Learning several languages at once

My daughter is 14, and wants to learn to speak lots of languages. She does French and Chinese at school, and wants to learn sign language outside of school. She also wants me to start talking to her in Dutch (my native language) so that she learns that too. She then wants to learn Russian, Japanese and German.

Im afraid she will confuse herself by trying to learn too many languages at once. Is it better to just study one or two languages at a time, or will she be able to sort out learning 4 languages at the same time, and can she go for 5?

That varies so much by the individual that it is not possible to give a single answer.

Your worry about “confusion,” however, is unfounded. Even if she is confused in the initial stages of language learning, the confusion will resolve as she advances in her studies. She won’t be speaking Russian ten years down the road and suddenly assume Russian nouns take German case endings.

Some confusion between non-native languages is inevitable, especially if she’s tired or stressed, but she’ll be fine. Let her pursue as many as she wants. Her progress will be slower in the individual languages, but without knowing her I can’t say if her overall progress will be slower, faster, or the same.

The confusion part kind of relates to concerns of raising a child multilingual, that they will be linguistically delayed. If there is any delay it is minimal, and the benefits are much greater. The only concern I would have is the effect on her grades if she has trouble juggling these.

Anecdote: I took French and Japanese at the same time (Intermediate-advanced and beginning, respectively. There were times when I got out of one class and was “thinking”* in the wrong language, but I could easily switch modes in a few minutes. Maybe it would be harder with French and Spanish, but not too difficult.
*I was hardly fluent enough to truly think in these languages.

I had a semester in college where I was taking Ancient Greek, Latin, and Modern Greek all at the same time. It was crazy - sometimes I didn’t even feel like I could speak English, much less the others. I did, however, pass all three of them. It was difficult, but not impossible.

That said, I wouldn’t advocate taking on more than a couple at once, unless there was some reason she has to. She’ll progress farther faster if she concentrates on just a couple at a time, and it’ll be less maddening all around.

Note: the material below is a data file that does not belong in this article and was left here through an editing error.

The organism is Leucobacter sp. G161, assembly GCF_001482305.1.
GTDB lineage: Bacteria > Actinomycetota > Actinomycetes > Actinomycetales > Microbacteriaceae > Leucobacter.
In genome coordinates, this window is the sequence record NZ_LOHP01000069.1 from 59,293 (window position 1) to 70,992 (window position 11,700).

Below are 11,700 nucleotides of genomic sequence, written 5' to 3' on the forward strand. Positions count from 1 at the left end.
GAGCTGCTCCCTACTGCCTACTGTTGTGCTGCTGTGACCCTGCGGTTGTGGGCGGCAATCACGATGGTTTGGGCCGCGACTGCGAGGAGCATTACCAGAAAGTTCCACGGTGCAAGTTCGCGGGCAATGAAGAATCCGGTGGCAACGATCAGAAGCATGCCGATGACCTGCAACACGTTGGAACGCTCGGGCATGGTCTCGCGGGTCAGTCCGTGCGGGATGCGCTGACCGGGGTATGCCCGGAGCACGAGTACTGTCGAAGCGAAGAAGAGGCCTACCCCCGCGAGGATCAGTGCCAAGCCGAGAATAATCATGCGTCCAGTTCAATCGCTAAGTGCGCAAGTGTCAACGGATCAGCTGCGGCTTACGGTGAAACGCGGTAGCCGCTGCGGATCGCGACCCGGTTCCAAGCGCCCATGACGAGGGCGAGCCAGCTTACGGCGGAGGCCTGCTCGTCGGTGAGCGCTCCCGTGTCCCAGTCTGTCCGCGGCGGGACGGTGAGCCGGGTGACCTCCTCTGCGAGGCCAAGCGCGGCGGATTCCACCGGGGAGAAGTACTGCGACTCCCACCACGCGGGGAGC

Yeah, if you’re studying two or more languages at the same time, IMHO it’s better to study ones that differ widely. Studying French and Japanese at the same time leads to less confusion than studying French and Spanish.

(Disclaimer: I have never studied Spanish.)

IMHO it’s a retarded idea. Learning one language well takes years – if not a lifetime. Maybe Latin and Attic Greek work, or Italian and Spanish.

Passing a class != learning a language. People spend their entire lives learning one language well, and maybe learning another pretty well.

Different standards. Having a good accent and good Berlitz/US Diplomat training != knowing a language. IMHO it’s a fool’s errand learning a bunch of languages to order breakfast – lots of language students (in Comp. Lit. at least) think it earns them some cred, but they can’t decipher nuances in their target languages.

Well yes, but I mentioned passing because I assume NOT passing is a potential drawback and a poor outcome for the OP and daughter. Many are fine with just being able to read Le Monde, Der Spiegel, and Asahi Shimbun, but might not seem like a native if they’re dropped off in some random town.

There are also people who are language prodigies, and can learn languages much faster than the rest of us. Jerks.

As suggested, I do think it would be best if she staggered classes, like was taking Advanced French, Intermediate Hungarian, and Beginning Klingon instead of all three at the same level.

For a while I was learning German and French at school; and Greek, Latin, and Italian with a little Mandarin thrown in on my own. It’s not too hard, especially when they involve different alphabets (makes them easier to keep separate), but all in all it’s not that hard if you’re dedicated enough. You just can’t afford to space out for a while, or you’ll start mixing up grammar. Also takes a bit longer, since the time spent learning one language is time not spent learning another, and you usually have to take a step back every now and again to reinforce what you’ve learned.

True to an extent; it really depends on what level of fluency you want. If you want to sound like a native, yes, it takes years. My brother learned Spanish well enough to watch Spanish soap operas in about 2-3 years (if that), but it took him 5+ and a trip to Mexico to lose his accent and become perfectly fluent. Now people mistake him for a native speaker, especially since he’s picked up so much Mexican slang.